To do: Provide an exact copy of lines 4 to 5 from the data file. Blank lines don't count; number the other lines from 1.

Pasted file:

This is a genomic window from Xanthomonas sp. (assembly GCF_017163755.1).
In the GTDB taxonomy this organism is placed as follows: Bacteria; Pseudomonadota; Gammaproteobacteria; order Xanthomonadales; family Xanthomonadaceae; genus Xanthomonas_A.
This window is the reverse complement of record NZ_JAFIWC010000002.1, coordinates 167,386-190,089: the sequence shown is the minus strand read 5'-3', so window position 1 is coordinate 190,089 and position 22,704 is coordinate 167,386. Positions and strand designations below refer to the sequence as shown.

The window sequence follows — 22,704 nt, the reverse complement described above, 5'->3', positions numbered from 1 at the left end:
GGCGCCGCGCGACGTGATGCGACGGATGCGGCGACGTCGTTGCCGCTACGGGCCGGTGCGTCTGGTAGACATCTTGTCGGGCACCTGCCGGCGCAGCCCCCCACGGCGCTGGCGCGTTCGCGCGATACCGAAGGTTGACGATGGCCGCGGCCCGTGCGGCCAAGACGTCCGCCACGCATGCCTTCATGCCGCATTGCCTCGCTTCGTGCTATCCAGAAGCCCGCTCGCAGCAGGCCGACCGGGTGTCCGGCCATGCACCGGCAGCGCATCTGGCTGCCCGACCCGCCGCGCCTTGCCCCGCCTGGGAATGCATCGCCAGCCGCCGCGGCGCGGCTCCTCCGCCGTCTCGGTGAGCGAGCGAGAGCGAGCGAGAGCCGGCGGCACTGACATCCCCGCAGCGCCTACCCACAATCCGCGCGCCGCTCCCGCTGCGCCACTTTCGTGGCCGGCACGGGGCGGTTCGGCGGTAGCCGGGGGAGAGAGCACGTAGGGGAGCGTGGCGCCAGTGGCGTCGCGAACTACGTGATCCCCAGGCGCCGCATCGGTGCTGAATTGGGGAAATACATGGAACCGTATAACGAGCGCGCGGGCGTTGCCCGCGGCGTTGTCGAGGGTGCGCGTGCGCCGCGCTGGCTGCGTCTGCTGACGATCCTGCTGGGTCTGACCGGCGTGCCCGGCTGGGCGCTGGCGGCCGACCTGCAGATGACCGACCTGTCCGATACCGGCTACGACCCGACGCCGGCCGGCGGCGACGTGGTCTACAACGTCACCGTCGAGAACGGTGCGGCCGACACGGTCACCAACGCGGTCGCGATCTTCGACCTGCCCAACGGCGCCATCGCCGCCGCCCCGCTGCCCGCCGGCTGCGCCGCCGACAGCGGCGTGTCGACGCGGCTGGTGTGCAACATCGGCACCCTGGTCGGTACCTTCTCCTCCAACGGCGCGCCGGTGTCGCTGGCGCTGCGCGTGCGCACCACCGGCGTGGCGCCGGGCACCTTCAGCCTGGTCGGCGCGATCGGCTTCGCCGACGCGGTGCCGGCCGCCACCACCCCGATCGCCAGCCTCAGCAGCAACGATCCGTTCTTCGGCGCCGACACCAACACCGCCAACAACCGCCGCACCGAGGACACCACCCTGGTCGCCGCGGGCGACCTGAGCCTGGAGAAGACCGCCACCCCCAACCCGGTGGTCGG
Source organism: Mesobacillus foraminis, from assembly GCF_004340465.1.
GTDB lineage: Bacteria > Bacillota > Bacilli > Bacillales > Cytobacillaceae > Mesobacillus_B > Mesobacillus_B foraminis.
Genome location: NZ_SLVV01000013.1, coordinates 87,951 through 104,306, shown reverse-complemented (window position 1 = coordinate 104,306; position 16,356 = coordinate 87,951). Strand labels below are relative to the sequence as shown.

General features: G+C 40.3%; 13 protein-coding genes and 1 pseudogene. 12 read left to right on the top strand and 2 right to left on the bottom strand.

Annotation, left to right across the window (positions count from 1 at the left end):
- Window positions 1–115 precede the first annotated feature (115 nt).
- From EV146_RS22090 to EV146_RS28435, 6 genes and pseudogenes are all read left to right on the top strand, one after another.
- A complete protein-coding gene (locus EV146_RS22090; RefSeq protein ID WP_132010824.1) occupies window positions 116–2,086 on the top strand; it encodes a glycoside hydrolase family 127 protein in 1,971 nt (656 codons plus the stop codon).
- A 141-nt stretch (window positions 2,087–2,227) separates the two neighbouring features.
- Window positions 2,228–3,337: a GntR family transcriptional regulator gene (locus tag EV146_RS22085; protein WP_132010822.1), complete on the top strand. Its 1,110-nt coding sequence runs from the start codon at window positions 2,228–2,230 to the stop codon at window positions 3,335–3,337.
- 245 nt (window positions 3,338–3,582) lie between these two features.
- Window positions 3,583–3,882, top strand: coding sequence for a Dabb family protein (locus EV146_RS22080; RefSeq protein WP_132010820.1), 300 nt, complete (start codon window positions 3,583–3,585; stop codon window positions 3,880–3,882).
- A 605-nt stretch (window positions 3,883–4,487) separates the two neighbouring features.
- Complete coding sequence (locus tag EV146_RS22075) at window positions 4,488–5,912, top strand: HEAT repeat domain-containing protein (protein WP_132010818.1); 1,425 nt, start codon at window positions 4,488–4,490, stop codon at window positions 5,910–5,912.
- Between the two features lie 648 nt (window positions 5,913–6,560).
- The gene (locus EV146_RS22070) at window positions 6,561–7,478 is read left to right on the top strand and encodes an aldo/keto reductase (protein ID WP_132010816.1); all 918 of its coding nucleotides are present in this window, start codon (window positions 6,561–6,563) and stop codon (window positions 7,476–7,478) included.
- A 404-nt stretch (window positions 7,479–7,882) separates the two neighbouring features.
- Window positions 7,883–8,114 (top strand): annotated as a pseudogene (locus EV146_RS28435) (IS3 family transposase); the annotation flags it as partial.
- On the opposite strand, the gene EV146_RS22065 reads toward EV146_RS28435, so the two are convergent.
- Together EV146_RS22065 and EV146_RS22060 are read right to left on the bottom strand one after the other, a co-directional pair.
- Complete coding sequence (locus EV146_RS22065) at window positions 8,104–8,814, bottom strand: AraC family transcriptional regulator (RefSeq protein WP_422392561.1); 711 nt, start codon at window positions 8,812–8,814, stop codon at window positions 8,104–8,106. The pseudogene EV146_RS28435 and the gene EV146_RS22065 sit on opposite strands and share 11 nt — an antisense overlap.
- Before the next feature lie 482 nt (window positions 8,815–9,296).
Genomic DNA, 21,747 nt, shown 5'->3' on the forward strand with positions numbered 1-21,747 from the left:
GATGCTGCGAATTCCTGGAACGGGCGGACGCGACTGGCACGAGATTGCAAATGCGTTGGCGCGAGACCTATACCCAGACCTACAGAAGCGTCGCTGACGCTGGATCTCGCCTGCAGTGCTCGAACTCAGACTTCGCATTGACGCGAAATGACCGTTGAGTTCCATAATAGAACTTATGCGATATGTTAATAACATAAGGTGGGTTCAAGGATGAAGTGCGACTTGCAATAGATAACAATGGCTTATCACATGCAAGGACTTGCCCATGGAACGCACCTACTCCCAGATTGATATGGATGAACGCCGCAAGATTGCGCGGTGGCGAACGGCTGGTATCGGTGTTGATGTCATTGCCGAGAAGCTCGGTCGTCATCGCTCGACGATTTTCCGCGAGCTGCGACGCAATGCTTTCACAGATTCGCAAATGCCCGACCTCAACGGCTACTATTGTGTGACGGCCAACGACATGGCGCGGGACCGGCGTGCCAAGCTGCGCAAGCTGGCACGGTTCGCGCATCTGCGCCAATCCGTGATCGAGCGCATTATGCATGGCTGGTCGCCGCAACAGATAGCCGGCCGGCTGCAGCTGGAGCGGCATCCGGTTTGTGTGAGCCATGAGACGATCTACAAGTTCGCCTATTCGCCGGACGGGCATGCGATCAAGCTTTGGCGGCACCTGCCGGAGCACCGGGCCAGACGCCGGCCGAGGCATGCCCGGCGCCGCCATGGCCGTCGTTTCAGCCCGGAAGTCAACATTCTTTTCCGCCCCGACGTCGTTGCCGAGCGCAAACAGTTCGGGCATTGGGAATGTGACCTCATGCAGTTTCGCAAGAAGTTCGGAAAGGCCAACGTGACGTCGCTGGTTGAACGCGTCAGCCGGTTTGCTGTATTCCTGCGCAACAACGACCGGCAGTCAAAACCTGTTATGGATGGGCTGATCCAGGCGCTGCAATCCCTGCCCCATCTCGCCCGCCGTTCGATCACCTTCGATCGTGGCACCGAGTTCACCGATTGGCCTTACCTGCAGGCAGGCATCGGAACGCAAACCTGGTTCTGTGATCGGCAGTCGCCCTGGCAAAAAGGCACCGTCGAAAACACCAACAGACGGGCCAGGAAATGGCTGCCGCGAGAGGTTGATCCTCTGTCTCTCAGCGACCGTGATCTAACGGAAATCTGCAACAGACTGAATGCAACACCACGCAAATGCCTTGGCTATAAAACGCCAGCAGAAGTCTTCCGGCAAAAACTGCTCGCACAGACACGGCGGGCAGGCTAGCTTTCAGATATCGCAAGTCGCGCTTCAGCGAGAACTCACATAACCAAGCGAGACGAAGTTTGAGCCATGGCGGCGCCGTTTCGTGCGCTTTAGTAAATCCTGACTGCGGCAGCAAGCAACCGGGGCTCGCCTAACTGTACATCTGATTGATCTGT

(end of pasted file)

The window sequence follows — 22,704 nt, the reverse complement described above, 5'->3', positions numbered from 1 at the left end:
GGCGCCGCGCGACGTGATGCGACGGATGCGGCGACGTCGTTGCCGCTACGGGCCGGTGCGTCTGGTAGACATCTTGTCGGGCACCTGCCGGCGCAGCCCCCCACGGCGCTGGCGCGTTCGCGCGATACCGAAGGTTGACGATGGCCGCGGCCCGTGCGGCCAAGACGTCCGCCACGCATGCCTTCATGCCGCATTGCCTCGCTTCGTGCTATCCAGAAGCCCGCTCGCAGCAGGCCGACCGGGTGTCCGGCCATGCACCGGCAGCGCATCTGGCTGCCCGACCCGCCGCGCCTTGCCCCGCCTGGGAATGCATCGCCAGCCGCCGCGGCGCGGCTCCTCCGCCGTCTCGGTGAGCGAGCGAGAGCGAGCGAGAGCCGGCGGCACTGACATCCCCGCAGCGCCTACCCACAATCCGCGCGCCGCTCCCGCTGCGCCACTTTCGTGGCCGGCACGGGGCGGTTCGGCGGTAGCCGGGGGAGAGAGCACGTAGGGGAGCGTGGCGCCAGTGGCGTCGCGAACTACGTGATCCCCAGGCGCCGCATCGGTGCTGAATTGGGGAAATACATGGAACCGTATAACGAGCGCGCGGGCGTTGCCCGCGGCGTTGTCGAGGGTGCGCGTGCGCCGCGCTGGCTGCGTCTGCTGACGATCCTGCTGGGTCTGACCGGCGTGCCCGGCTGGGCGCTGGCGGCCGACCTGCAGATGACCGACCTGTCCGATACCGGCTACGACCCGACGCCGGCCGGCGGCGACGTGGTCTACAACGTCACCGTCGAGAACGGTGCGGCCGACACGGTCACCAACGCGGTCGCGATCTTCGACCTGCCCAACGGCGCCATCGCCGCCGCCCCGCTGCCCGCCGGCTGCGCCGCCGACAGCGGCGTGTCGACGCGGCTGGTGTGCAACATCGGCACCCTGGTCGGTACCTTCTCCTCCAACGGCGCGCCGGTGTCGCTGGCGCTGCGCGTGCGCACCACCGGCGTGGCGCCGGGCACCTTCAGCCTGGTCGGCGCGATCGGCTTCGCCGACGCGGTGCCGGCCGCCACCACCCCGATCGCCAGCCTCAGCAGCAACGATCCGTTCTTCGGCGCCGACACCAACACCGCCAACAACCGCCGCACCGAGGACACCACCCTGGTCGCCGCGGGCGACCTGAGCCTGGAGAAGACCGCCACCCCCAACCCGGTGGTCGG